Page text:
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Zero-tariff policy on electric vehicles expected by end of 2022


THE proposed zero-tariff policy for electric vehicle (EV) imports is expected to be released within the year, an official with the Department of Energy (DoE) said.

Patrick T. Aquino, director of the DoE’s Energy Utilization Management Bureau, said at a briefing in Taguig City on Thursday that the policy is awaiting evaluation by the Committee on Tariff Related Matters of the National Economic and Development Authority.

“Based on our understanding, we are just waiting for the settling of the new officials. The zero percent ad valorem (tariff) is expected to be released within the year,” Mr. Aquino said.

Mr. Aquino added that the proposed zero-tariff regime for EVs is expected to run between five and seven years.

“You can expect the zero-ad valorem… irrespective of country of origin, to zero hopefully before the end of the year. There’s a requirement for an executive order for that,” Mr. Aquino said.

Current tariffs are between 5% and 30%.

“The net effect is that there will be a slight decrease in terms of the landed cost for EVs right now,” Mr. Aquino said.

According to Electric Vehicle Association of the Philippines Chairman Ferdinand I. Raquelsantos, the policy can help bring down the price of EVs, facilitating adoption.

In the case of an EV car priced at P1.5 million, “with zero ad valorem duties, it goes down to P1.2 million. You can save about P300,000,” Mr. Raquelsantos said.

Trade Secretary Alfredo E. Pascual previously said that the Tariff Commission recommended removing the tariff imposed on EVs in a bid to increase usage in the Philippines.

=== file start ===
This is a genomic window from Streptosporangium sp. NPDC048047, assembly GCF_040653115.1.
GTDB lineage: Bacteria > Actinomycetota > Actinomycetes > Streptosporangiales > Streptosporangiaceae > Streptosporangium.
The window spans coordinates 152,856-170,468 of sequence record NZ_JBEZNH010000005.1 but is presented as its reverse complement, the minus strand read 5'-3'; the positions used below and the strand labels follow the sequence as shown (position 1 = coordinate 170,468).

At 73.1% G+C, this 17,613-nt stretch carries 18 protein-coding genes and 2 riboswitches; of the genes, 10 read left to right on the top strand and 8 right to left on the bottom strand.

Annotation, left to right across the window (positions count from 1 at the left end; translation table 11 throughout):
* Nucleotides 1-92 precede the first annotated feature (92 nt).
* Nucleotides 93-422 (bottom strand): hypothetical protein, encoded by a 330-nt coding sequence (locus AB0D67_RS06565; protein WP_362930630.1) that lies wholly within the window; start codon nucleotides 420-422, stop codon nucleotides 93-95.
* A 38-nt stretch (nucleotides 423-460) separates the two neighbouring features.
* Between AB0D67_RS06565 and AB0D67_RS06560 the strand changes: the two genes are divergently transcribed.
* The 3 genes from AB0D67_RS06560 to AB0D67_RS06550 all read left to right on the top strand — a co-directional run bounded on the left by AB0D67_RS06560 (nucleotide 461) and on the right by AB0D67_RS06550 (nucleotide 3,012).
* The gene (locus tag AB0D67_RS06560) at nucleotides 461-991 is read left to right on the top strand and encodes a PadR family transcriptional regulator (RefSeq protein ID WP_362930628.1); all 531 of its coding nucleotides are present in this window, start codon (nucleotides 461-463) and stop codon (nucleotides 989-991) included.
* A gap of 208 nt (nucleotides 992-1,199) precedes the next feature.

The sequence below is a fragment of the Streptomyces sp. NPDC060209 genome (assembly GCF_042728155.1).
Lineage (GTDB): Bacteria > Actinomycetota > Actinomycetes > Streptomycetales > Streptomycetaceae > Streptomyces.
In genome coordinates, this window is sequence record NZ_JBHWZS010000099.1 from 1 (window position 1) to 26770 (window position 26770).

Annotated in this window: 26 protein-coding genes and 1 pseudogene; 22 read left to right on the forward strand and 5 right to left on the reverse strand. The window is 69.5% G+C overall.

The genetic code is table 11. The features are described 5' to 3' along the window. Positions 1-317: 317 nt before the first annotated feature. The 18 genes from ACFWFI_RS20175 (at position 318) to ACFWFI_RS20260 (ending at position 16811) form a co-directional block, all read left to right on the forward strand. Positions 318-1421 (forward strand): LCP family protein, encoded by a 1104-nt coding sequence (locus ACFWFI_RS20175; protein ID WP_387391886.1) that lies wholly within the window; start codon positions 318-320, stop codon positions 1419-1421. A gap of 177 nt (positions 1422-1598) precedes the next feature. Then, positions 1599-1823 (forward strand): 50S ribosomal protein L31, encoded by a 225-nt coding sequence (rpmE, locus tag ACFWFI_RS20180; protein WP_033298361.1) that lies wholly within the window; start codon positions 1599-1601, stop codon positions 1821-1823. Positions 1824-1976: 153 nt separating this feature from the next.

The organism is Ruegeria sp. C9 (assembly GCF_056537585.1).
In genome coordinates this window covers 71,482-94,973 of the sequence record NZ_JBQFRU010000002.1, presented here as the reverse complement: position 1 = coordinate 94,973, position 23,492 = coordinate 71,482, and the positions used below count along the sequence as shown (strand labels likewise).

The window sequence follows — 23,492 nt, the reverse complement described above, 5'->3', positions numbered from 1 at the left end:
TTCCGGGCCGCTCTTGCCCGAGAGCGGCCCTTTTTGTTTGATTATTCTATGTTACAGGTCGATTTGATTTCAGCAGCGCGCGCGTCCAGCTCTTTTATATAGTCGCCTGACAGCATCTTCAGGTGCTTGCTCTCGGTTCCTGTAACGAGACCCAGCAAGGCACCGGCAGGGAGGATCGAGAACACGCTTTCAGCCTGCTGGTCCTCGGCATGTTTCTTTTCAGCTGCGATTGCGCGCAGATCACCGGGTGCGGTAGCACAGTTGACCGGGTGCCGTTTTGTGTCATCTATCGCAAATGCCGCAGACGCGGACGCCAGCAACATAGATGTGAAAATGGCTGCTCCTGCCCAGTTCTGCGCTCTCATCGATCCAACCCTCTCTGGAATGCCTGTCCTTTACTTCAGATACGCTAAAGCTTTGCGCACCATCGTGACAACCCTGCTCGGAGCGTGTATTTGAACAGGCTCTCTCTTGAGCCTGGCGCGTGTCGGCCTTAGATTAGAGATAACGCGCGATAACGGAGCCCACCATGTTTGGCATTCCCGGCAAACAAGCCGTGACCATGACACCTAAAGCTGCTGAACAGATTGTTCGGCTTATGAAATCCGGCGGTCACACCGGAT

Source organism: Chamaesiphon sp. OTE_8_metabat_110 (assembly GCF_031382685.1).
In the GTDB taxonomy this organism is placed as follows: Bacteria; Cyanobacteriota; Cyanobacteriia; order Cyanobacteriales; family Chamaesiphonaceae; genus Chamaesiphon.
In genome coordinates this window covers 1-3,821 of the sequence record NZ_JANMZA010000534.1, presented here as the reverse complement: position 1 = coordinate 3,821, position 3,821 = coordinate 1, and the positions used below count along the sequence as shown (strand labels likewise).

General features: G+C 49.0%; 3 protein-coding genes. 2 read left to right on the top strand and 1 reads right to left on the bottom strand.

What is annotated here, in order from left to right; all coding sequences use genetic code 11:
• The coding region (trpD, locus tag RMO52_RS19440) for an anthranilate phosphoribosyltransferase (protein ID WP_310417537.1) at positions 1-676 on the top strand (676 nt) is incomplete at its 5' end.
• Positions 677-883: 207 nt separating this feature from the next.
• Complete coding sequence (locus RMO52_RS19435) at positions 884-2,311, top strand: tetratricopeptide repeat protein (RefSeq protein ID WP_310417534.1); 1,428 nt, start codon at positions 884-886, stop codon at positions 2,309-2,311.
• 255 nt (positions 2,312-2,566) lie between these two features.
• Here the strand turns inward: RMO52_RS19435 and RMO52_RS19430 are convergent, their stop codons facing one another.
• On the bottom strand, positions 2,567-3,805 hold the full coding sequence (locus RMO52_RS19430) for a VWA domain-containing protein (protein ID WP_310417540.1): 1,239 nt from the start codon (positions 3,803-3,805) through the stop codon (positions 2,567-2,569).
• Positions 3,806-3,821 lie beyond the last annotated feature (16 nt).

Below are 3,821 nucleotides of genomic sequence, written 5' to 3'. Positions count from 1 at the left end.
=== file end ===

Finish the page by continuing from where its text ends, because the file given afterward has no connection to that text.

“We are opening our EV market to help develop an ecosystem for a viable market that can support the production of electric vehicles in the Philippines,” Mr. Pascual has said.

The Chamber of Automotive Manufacturers of the Philippines, Inc. (CAMPI) also declared its support for the removal of the tariff.

“CAMPI supports all EV technologies including hybrid electric vehicles (HEV), plug-in hybrid electric vehicles (PHEV) and battery electric vehicles (BEV). All these have potential for fuel consumption reduction and vehicle emission mitigation in the mid- to long-term,” CAMPI President Rommel R. Gutierrez has said.

EV adoption in the Philippines is projected to increase following the passage of Republic Act No. 11697 or the Electric Vehicle Industry Development Act (EVIDA), which lapsed into law on April 15.

The law calls for the creation of the Comprehensive Roadmap for the Electric Vehicle Industry which will lay down the development path for the EV industry.

EVIDA also requires the government and companies to meet a 5% EV quota on their vehicle fleets. — Revin Mikhael D. Ochave 

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